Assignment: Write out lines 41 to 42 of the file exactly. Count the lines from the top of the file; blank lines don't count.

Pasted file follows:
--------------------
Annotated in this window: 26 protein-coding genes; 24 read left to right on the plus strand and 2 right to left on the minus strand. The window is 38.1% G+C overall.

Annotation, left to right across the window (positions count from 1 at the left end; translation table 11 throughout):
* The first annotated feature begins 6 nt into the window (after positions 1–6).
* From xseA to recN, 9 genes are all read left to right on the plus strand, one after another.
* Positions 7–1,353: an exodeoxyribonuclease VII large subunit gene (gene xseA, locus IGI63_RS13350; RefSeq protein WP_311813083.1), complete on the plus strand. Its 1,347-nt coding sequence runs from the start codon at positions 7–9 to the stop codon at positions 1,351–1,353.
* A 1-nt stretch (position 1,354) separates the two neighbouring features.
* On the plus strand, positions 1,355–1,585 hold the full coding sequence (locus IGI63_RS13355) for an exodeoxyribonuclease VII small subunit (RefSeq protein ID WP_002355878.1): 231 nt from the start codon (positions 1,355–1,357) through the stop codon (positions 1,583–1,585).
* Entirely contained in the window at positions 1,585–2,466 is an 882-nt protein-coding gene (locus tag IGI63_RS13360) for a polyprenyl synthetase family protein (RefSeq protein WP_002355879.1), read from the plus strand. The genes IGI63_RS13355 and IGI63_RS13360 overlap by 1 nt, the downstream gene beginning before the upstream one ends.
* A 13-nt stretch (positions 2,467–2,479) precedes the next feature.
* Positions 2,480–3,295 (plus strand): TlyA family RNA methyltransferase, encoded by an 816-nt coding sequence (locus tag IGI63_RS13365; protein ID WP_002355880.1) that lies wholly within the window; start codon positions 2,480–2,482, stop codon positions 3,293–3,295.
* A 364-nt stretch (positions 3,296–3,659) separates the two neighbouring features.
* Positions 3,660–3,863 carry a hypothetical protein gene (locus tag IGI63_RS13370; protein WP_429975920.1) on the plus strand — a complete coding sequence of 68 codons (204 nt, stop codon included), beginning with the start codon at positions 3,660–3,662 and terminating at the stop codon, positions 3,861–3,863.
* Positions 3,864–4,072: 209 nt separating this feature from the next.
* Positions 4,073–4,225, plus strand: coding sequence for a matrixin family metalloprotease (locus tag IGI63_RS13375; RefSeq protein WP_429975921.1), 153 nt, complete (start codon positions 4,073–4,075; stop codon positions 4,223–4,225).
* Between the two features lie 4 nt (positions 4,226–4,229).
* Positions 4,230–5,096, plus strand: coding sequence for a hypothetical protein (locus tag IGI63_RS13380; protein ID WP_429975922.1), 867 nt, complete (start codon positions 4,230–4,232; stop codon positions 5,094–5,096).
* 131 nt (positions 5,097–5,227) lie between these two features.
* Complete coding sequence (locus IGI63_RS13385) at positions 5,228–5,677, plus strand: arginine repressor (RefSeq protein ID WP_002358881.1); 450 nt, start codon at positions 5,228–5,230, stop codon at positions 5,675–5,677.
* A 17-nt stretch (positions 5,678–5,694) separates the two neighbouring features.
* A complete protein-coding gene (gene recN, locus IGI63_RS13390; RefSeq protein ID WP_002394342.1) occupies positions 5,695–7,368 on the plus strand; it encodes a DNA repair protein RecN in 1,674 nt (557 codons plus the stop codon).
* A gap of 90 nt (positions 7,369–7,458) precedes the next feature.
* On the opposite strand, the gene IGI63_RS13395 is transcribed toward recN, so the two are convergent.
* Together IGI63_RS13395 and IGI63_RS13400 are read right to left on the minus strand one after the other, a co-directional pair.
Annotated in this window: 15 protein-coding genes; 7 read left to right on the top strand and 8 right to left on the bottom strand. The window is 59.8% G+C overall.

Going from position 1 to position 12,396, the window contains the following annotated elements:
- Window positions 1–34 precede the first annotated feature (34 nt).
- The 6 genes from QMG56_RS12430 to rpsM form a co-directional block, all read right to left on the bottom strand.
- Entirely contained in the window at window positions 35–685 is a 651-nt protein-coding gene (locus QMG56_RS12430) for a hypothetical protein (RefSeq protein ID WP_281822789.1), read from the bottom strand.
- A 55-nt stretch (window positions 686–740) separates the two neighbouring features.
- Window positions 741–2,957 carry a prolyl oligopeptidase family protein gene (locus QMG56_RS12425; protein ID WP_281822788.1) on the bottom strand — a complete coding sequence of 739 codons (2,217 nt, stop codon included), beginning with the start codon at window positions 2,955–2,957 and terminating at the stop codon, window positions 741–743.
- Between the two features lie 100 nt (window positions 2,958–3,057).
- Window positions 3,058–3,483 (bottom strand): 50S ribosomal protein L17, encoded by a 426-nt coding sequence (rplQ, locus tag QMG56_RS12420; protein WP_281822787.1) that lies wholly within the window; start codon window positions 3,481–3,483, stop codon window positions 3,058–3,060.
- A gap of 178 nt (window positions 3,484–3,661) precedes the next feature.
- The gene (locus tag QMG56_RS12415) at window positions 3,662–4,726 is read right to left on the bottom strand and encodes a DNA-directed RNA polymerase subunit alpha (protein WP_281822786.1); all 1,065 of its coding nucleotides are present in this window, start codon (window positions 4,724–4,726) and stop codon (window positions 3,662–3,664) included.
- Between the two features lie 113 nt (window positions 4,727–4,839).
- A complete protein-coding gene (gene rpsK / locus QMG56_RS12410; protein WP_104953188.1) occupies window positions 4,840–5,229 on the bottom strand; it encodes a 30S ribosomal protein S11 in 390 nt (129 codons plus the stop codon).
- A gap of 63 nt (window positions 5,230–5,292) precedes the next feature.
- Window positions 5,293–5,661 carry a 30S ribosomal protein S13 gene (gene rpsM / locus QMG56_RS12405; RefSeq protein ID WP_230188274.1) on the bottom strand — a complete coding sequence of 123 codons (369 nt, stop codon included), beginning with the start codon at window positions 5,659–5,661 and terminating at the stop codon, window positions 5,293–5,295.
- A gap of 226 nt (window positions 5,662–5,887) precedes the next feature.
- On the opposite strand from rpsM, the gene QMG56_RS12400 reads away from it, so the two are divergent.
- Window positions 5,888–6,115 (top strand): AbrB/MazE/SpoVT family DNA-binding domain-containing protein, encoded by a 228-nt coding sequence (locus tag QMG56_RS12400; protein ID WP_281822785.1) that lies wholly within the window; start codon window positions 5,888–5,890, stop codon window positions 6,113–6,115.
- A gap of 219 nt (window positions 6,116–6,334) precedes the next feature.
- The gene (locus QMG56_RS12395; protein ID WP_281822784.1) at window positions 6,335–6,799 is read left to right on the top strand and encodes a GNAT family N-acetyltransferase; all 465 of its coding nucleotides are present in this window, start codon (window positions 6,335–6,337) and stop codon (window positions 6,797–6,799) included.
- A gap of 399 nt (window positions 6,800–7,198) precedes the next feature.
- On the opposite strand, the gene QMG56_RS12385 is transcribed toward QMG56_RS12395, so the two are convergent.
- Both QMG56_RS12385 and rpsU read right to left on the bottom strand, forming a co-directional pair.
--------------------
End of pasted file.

- Window positions 5,888–6,115 (top strand): AbrB/MazE/SpoVT family DNA-binding domain-containing protein, encoded by a 228-nt coding sequence (locus tag QMG56_RS12400; protein ID WP_281822785.1) that lies wholly within the window; start codon window positions 5,888–5,890, stop codon window positions 6,113–6,115.
- A gap of 219 nt (window positions 6,116–6,334) precedes the next feature.